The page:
Fridge Magnet Depiction of Shuttlecock in Nelson-Atkins Museum of Art
The Nelson-Atkins Museum of Art is one of the most distinguished and notable art museums in the world. It is located in Kansas City in Missouri and is best known for its superb neoclassical architectural design and a stunning, elaborate Asian art collection. One of the main highlights of this museum is the shuttlecock installations set up in the gardens in the southern part of the museum. Whenever you get a chance to visit Kansas City, tour the Nelson-Atkins Museum of Art and on your way back, you could grab a lovely acrylic fridge magnet that displays a view of one of the shuttlecocks in the museum.
Design of the Museum
The Nelson-Atkins Museum is designed by renowned architects of Kansas City, Wight and Wight. They have also designed the mansion of Kansas's governor. The museum is a classic depiction of the Beaux-Arts architectural style and it was inaugurated on 11 December 1933. It contains six floors and is 120 meters by 53 meters, much larger compared to the Cleveland Museum of Art. Charles Keck constructed twenty-three beautiful panels made of limestone on the outer walls of the museum; these panels portrayed the advancement of the civilization from the east to the west.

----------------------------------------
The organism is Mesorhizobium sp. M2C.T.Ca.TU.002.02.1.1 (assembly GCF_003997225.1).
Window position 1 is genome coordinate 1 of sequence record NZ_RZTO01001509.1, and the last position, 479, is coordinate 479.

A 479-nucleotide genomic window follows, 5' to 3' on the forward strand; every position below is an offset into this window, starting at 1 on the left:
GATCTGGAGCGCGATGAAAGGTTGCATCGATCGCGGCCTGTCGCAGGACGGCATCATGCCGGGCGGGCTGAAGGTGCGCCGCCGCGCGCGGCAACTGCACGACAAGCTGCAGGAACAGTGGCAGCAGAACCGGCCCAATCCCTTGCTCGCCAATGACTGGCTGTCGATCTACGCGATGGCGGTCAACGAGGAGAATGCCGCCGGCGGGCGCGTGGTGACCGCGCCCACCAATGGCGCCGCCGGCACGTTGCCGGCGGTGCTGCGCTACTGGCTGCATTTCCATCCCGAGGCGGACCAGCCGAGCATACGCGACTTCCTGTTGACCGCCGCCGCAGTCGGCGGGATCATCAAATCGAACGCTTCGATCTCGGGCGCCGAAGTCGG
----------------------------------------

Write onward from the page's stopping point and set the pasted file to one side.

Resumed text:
Shuttlecocks in the Museum
The shuttlecock installations in the Nelson-Atkins Museum of Art are undoubtedly one of the main attractions of the museum. The installations were set up in 1994 and were designed by Coojse van Bruggen and Claes Oldenburg. When the shuttlecocks were installed, the museum authorities made an agreement with the artists that the shuttlecocks would repainted after every two years; but this agreement wasn't fulfilled as the constant repainting would result in an upsurge of paint and would destroy the sculptures. Later in 2002, a painting technique using polyurethane, epoxy primer and fluropolymer was invented that did not require the re-painting of the shuttlecocks for at least 15 years.